Not liking the competition, the lady sent the puppy into the woods. The puppy found a sweet little, tiny little doghouse and fell asleep on seven tiny beds.
The seven little dogs who slept in those very beds, smaller even than Zoey, came home singing about hi-ho, hi-ho stuff.

Zoey saw them and cried, “I know who you are” (having seen their names on their tiny little bed frames) “Zippy and Zappy and Pretty and Pappy, and Play, Jay and Fay. Hello, I’m Zoey of a beautiful Maiden.”

After telling the little dogs about the crooked lady, they guarded her and wouldn’t let her eat a poisoned dog treat. Alas, when Zoey’s love, a handsome dog prince named Zach, came into her life, the little dogs served as groomsmen and bridesmaids.

And so, Zoey and Zach lived happily ever after. They had puppies they named after the seven little dogs, minus one.

Zippy, Zappy, Pretty, Pappy, Fay and Play Jay, these are the names of the new loves of their lives.

How nice!

A Case of Doggie Depression

In All About Me, Shelley Widhalm, What's important on February 24, 2013 at 11:30 am


I don’t like it when my BFF Shelley uses computers or cleans or does anything without me, especially when her attention is on the less important stuff of life.

She goes to work all day and doesn’t come home for eight hours (though I don’t understand time, I do know that it seems like forever). While she’s gone, I don’t eat or go potty, but resort to taking naps and barking at noises.

Given my days of loneliness and unasked for solitude, I want that when she comes home, she keeps me entertained. But she sometimes leaves again to see her friends, go to the gym or get dinner. All of it without me!

She’s worried I might have doggie depression. Her worry got me worried, so I went online and researched canine and dog depression.

Apparently the symptoms for depression are the same in dogs as in people, such as becoming withdrawn and inactive, changing eating and sleeping patterns, lacking enthusiasm and not participating in what were once considered enjoyable activities.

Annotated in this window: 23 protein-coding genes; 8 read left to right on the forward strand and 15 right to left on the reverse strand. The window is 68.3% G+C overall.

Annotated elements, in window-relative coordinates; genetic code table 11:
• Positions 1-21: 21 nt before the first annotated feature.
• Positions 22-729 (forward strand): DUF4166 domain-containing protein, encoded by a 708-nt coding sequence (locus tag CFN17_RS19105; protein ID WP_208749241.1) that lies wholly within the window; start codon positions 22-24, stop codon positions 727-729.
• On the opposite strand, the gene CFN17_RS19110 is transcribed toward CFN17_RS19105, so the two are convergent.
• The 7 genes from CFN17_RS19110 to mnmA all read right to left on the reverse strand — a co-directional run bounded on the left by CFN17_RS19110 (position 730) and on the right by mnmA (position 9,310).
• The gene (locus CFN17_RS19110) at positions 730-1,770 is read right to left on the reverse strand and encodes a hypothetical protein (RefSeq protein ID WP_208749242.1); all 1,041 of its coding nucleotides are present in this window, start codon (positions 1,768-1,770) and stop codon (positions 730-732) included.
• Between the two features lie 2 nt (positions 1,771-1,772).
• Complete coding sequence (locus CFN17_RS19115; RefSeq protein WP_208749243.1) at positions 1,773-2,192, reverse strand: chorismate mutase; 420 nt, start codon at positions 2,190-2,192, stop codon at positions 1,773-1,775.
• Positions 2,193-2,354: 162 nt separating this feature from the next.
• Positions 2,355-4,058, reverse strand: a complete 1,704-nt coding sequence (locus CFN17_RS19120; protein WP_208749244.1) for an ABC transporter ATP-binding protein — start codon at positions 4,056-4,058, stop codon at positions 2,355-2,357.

A trigger into the depressive state can be a change in the home environment (I visited Shelley’s dad for three weeks and now am back home for the second week), or a change in schedule (Shelley’s dad is retired and hangs out with me, while Shelley has to go to work all the time).

Research shows that most dogs bounce back within a few days or months if their owners give them some extra TLC following those changes, playing with them more, taking them on walks and doing those things they like to do.

Hint: I’m waiting for my TLC.

In the meantime, I eat like I always do, which is avoid my dog food in case something better comes along, but if I’m really hungry, I’ll eat it. Usually I eat my big meal at night because I’ve been waiting all day long for the good stuff.

I sleep the same during the entire night, except when trucks in the alley make noises or people talk outside the window, plus off and on during the day for my dog naps (not cat naps, because, well, you know …)

And I pout the same. I go under Shelley’s bed and hide and won’t come out until I feel like it.

Pet owners are advised to reward dogs when they show signs of happiness, but not when they pout or mope. The reward at the wrong time would make us think we’re being rewarded for that behavior. The thing is I’m rewarded for moping because Shelley keeps asking me what’s wrong. Duh! I have doggie depression.

Dog Gone Too Much

In All About Me, Shelley Widhalm, Two homes, What's important on February 17, 2013 at 11:24 pm

Shelley, my BFF, edited me right out of her life to work on her novel revision.

She shipped me off to her dad’s house for three weeks, so that she wouldn’t have to hang out with me. Though I don’t understand time, I did understand that her sending me away for more than one minute was a very long time for separation.

I left in mid-January and returned last Saturday, chauffeured by The Dad. I got excited when The Dad took me to Shelley’s apartment, but a sniff around each room didn’t produce my BFF. I cuddled up with The Dad to wait, my impatience expressed by barking at every sound. Bark! Is that her? No? Sigh …

And then I heard her familiar footsteps on the stairs, and The Dad opened the door, releasing me onto the landing. I wiggled my tail, panted and turned a circle in my excitement.

Shelley picked me up for a long hug and kiss. “I missed her so much,” she said.

“Of course you did,” The Dad said.

Well, yeah!